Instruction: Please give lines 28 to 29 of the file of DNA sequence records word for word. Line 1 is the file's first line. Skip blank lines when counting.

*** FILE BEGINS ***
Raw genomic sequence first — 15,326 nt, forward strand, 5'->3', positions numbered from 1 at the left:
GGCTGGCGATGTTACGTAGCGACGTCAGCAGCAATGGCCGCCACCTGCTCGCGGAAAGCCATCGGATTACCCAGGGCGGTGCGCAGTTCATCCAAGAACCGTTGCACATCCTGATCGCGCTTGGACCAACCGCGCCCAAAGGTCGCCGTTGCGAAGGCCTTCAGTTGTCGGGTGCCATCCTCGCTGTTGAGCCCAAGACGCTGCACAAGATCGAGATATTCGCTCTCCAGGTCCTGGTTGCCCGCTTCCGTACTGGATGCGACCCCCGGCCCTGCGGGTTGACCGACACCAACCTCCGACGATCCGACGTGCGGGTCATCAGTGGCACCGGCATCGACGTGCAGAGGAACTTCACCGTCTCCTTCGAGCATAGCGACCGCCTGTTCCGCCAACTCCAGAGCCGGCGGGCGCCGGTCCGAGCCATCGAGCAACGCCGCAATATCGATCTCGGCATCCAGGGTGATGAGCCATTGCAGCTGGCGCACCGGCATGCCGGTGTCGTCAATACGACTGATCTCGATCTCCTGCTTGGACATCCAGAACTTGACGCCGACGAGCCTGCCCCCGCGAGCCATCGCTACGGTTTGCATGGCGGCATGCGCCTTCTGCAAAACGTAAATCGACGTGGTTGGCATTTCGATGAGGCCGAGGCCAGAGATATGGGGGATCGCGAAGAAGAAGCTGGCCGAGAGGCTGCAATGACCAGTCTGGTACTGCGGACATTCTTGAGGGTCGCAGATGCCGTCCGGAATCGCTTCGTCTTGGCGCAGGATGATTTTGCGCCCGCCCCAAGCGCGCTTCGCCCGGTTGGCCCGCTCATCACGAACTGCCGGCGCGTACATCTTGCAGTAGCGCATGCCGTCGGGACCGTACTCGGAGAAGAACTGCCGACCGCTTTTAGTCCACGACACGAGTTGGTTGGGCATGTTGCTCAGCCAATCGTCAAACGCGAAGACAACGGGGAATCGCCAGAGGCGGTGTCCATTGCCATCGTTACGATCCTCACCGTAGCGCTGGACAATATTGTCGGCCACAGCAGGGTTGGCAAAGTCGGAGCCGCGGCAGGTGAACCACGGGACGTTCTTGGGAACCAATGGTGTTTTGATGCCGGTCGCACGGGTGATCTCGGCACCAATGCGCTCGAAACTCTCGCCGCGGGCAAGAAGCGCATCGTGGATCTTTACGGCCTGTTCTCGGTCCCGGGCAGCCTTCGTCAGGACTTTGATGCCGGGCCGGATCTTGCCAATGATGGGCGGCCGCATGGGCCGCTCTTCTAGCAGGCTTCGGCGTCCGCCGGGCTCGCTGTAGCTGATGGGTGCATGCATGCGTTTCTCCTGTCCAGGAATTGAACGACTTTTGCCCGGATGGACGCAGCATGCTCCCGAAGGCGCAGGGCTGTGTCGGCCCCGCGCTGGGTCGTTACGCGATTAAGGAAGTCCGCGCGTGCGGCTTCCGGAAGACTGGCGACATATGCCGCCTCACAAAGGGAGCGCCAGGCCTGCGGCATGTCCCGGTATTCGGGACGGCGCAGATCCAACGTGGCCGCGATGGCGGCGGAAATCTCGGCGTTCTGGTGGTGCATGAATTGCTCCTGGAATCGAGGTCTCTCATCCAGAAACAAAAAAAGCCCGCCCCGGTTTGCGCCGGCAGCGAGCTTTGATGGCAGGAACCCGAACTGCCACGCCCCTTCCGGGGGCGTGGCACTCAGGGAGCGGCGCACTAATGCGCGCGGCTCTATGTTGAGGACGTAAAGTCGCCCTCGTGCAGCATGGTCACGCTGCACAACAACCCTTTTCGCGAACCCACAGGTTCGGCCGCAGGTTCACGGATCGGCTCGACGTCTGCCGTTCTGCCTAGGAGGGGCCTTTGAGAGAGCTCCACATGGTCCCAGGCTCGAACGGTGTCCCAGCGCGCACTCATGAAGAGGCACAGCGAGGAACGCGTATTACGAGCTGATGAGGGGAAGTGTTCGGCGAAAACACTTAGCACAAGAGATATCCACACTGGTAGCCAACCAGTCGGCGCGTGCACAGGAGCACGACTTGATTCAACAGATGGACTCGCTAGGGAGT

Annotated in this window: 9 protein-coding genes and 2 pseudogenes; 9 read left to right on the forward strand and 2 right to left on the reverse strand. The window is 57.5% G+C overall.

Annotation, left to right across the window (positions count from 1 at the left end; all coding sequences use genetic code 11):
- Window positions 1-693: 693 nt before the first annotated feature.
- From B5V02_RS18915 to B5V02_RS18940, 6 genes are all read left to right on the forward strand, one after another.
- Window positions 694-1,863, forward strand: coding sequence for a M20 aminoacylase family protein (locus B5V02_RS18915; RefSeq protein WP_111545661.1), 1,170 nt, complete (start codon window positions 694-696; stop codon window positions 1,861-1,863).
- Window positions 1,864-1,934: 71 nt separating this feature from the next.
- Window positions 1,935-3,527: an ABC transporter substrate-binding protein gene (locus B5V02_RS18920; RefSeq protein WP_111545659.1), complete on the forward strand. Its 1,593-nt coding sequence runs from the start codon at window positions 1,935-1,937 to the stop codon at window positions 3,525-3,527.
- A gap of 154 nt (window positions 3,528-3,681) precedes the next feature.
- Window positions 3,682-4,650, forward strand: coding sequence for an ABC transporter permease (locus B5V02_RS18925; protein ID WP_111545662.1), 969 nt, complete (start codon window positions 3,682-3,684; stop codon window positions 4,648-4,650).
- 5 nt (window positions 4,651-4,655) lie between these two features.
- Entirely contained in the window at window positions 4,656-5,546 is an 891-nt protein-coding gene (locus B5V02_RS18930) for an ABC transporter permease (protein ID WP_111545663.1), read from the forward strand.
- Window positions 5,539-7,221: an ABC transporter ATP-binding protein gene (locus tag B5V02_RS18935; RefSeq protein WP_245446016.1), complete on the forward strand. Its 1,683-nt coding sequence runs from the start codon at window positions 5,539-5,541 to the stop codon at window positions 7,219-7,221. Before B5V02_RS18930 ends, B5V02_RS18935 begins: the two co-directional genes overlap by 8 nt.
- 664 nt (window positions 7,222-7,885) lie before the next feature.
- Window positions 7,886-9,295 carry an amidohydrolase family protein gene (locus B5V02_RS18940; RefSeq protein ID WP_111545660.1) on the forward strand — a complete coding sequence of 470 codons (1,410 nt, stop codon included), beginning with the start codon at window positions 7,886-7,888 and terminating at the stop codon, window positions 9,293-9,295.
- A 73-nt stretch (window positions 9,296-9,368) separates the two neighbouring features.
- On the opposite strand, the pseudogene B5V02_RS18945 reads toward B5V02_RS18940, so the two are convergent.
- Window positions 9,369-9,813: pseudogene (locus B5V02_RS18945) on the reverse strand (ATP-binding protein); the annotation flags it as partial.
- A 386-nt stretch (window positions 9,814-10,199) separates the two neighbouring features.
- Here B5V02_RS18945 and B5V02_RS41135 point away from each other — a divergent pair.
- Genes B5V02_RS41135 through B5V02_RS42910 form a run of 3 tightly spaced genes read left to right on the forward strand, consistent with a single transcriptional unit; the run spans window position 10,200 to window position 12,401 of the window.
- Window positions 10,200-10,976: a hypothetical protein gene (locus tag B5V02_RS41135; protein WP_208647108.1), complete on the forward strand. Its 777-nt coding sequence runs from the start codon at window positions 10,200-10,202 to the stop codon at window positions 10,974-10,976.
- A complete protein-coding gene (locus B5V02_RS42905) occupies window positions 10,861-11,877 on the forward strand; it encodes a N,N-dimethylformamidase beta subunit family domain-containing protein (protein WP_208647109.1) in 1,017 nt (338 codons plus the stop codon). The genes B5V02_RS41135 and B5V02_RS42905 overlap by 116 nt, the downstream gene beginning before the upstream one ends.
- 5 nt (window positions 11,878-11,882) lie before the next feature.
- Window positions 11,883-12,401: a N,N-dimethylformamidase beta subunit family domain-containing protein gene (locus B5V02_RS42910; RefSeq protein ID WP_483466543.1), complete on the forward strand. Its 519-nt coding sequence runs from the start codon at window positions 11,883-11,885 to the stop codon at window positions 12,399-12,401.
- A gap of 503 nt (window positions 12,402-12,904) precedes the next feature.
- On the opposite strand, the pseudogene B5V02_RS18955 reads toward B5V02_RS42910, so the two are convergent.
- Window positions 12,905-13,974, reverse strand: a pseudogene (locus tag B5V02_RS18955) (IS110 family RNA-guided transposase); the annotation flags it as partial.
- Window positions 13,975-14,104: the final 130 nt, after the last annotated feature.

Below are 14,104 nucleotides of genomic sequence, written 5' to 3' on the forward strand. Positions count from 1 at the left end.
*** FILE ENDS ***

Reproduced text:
- On the opposite strand, the pseudogene B5V02_RS18955 reads toward B5V02_RS42910, so the two are convergent.
- Window positions 12,905-13,974, reverse strand: a pseudogene (locus tag B5V02_RS18955) (IS110 family RNA-guided transposase); the annotation flags it as partial.